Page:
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Is Vinegar the Missing Link for Managing Blood Sugar?
According to the Centers for Disease Control, 10% of adult Americans have diabetes and 35% have pre-diabetes, making blood sugar a concern that impacts 45% of all Americans. The rate of diabetes in America is projected to triple by 2060, according to a 2018 study in Population Health Metrics If the American diet and lifestyle don’t dramatically move away from processed and sugary foods, we are on an unhealthy trajectory.
There’s a simple solution that may help us solve this health crisis: vinegar.
Scientific studies have found that vinegar can help balance blood sugar.
Research published long ago in the European Journal of Clinical Nutrition found that the acetic acid in vinegar significantly reduced blood sugar spikes after meals, as well as insulin response. Researchers suggested that vinegar slows the emptying of the stomach, therefore leveling out a rapid post-meal glucose spike.
In a 2019 study, published in the journal Clinical Nutrition ESPEN, 70 type 2 diabetic patients were randomly assigned to a control group or a study group that consumed 20 ml of apple cider vinegar per day for eight weeks. The apple cider vinegar group saw a significant reduction in fasting blood glucose compared to the control group.
For the balsamic vinegar lovers out there, a 2012 study published in the Journal of Diabetes Metabolism showed the anti-diabetic benefits of balsamic. A group of rodents were fed either a normal chow diet or a high-fat diet and were provided tap water or a dilute balsamic vinegar for 28 weeks. In both diet groups, the balsamic vinegar increased insulin production from the beta cells of the pancreas as well as lowered cholesterol.
In another study, published in 2005 in the European Journal of Clinical Nutrition, 12 healthy volunteers were given 50 grams of carbohydrates in the form of white bread for breakfast with or without white vinegar. The vinegar was given in three different dosages:0 .6 oz., 0.77 oz., or 0.9 oz. The study found that the more vinegar the study participants consumed, the lower their after-meal increase in glucose and insulin, although all dosages of vinegar significantly lowered the body’s metabolic response to bread.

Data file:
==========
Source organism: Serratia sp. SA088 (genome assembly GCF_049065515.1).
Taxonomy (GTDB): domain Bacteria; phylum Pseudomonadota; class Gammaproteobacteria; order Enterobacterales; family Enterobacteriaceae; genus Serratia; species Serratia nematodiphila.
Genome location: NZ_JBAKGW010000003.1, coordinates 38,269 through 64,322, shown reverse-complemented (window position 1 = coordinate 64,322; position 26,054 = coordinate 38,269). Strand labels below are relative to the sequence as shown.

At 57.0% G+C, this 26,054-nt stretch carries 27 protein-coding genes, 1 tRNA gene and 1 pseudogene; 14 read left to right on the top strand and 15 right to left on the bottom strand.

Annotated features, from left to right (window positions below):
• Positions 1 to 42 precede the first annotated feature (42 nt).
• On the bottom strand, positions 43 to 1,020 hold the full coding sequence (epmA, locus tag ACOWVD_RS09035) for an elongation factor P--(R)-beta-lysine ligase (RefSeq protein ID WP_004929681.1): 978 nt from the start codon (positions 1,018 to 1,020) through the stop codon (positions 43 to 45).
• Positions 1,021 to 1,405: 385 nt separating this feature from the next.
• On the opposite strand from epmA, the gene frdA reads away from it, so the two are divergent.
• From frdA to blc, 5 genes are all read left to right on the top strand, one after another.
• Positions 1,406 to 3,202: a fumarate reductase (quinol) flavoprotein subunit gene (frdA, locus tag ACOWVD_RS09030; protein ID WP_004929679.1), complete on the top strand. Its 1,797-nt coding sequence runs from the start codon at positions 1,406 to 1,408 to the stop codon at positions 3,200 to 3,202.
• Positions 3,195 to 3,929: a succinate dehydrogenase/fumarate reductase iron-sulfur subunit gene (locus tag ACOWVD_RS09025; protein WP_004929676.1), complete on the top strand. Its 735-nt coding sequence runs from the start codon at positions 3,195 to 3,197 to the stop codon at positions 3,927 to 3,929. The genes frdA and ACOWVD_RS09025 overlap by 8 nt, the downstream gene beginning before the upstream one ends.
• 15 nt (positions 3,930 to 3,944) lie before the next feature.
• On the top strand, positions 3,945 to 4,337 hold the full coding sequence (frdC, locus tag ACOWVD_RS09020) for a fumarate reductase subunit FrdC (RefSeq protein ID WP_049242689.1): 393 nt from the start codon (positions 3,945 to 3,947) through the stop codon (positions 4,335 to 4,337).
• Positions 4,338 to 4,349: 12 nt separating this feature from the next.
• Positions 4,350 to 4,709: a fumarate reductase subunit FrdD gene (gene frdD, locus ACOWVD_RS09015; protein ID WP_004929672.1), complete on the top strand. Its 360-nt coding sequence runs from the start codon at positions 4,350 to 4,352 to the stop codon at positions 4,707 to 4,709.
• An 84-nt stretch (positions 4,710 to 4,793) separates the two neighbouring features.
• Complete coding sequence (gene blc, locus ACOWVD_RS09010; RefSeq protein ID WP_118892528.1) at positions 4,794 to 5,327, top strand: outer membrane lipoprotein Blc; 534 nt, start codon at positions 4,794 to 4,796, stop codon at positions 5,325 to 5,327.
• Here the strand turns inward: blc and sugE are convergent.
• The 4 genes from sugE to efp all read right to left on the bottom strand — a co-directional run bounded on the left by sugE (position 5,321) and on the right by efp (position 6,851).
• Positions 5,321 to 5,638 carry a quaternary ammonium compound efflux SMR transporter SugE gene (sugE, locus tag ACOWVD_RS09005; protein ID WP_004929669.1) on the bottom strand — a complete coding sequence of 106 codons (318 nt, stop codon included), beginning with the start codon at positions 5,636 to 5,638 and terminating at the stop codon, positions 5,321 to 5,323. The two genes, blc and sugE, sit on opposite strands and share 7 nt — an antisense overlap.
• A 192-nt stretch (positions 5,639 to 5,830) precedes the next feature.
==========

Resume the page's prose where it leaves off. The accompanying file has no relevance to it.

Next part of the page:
The History and Process of Making Vinegar
By some accounts, vinegar have been around since the beginnings of civilization. There are stories of vinegar residue in Egyptian urns from around 3,000 B.C.E. and mentions in Babylonian scrolls from around 5,000 B.C.E.
Making vinegar is a two-step process that first requires the fermentation of a fruit, vegetable, or grain into an alcohol. In this process, the naturally occurring yeast of the ferment, generally from white grapes or apples, feeds on the sugar or starch of the food, converting it to alcohol. Then the fruit, veggie, or grain is removed and the alcohol is further fermented by exposing it to air. When the alcohol is exposed to oxygen, a naturally occurring bacteria called Acetobacter changes the alcohol to acetic acid or vinegar.
When vinegar is made from grain, it’s called white vinegar. When it’s made from red or white wine, it’s called wine vinegar. When it’s made from rice, it’s called rice or rice wine vinegar. When it’s made from apples, it’s called apple cider vinegar. When it’s made from beer, it’s called malt vinegar, and when it’s made from grapes, it’s called balsamic vinegar.
All of the above have been studied to support healthy blood sugar levels and blunt after-meal blood sugar spikes. Apple cider vinegar has more recently been studied to have superior health promoting properties.
Traditionally, vinegar was matched with olive oil, which has also been shown to support healthy levels of blood sugar and blood lipid levels.
Simple Salad Dressing Recipe
3 tsps olive
1 tsp vinegar of your choice
season with salt and black pepper